Canada’s public passenger railway VIA Rail has been pulled back from pandemic-induced oblivion by a federal government now framing the scheme for a dedicated, electrified right-of-way linking Quebec City and Toronto as a certainty for the first time since the project was first revealed in 2015.
“High Frequency Rail (HFR) will transform passenger rail service in Canada through the creation of a faster, more frequent, more accessible and more sustainable rail service among the major centers of Québec City, Trois-Rivières, Montréal, Ottawa, Peterborough and Toronto,” Transport Canada declared March 9.
VIA Rail’s single shareholder thus invited the global passenger rail industry to submit ideas for private-sector participation in the provision of train services over the eventual network to be woven from strands of abandoned 19th century routes and still-operating branch-line freight trackage. Private-public partnerships were part of the original concept unveiled to Railway Age in 2015 by then CEO Yves Desjardins-Siciliano. The Montreal lawyer became Canadian CEO of Siemens Mobility in 2020.
Siemens won a separate contract in 2018 to modernize VIA Rail’s existing “Corridor” service and the first trainsets have been delivered for testing along the Quebec City to Windsor trackages over which VIA Rail rents running rights from CN. VIA owns outright the portion of the route from Coteau, QC west of Montreal to Ottawa and Brockville, ON where it rejoins CN.
For the first time, Transport Canada declared that the new dedicated Corridor line would be electrified. This did seem inevitable given Quebec’s abundant and renewable hydroelectricity and VIA Rail’s specification of dual-power locomotives for the 32 new trainsets to replace its current museum-grade Corridor fleet.
“Many key benefits would be provided to travelers through an electrified High Frequency Rail system, including shorter travel times and faster trains, improved on-time performance, higher frequencies, and more direct routes with improved connectivity between cities and to other modes of transportation,” said Annie Koutrakis, Parliamentary Secretary to Transportation Minister Omar Alghabra.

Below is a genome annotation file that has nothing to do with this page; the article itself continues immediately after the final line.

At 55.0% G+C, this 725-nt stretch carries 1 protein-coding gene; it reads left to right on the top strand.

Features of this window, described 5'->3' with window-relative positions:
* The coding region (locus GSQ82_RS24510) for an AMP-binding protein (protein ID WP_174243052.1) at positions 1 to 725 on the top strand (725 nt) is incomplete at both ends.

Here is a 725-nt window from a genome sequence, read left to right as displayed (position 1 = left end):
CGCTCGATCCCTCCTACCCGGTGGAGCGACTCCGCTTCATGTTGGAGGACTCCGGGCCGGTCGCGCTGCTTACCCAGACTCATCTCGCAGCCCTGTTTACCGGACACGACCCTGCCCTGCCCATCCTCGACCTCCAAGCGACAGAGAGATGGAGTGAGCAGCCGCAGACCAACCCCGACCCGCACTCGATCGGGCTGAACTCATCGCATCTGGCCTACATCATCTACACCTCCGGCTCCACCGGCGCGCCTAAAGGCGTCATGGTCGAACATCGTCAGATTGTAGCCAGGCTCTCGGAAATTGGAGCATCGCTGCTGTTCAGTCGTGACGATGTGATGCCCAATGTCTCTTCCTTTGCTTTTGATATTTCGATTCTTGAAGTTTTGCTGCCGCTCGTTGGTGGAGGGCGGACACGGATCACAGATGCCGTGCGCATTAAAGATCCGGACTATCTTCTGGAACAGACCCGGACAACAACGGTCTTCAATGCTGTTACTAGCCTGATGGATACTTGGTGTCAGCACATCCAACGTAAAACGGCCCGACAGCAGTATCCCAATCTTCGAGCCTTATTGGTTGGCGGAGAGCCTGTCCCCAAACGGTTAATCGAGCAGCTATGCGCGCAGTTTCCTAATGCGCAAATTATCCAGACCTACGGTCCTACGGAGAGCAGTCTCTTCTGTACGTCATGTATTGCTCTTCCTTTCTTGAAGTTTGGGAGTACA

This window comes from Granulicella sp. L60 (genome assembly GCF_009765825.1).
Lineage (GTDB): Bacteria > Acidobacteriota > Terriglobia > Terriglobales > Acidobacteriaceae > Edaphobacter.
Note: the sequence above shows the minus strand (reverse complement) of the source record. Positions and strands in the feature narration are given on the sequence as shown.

The minister himself declared: “High Frequency Rail is a transformational project that promises to fundamentally change the way Canadians travel in southern Ontario and Quebec, improving accessibility, and providing more travel flexibility. The Request for Expressions of Interest marks the first major step in the development and advancement of this project.”
Interested providers were advised that participation of Canada’s Indigenous Peoples would be a key factor in the evaluation of their conceptual proposals. Transport Canada said HFR Corridor service could be operational in the early 2030s.
Opposition to any full or partial privatization of VIA Rail was promised by Unifor, the union representing VIA Rail’s 2,000 maintenance workers, on-board service personnel, chefs, sales agents and customer service staff.
For more on VIA Rail, read: “For VIA Rail, an Existential Crisis.”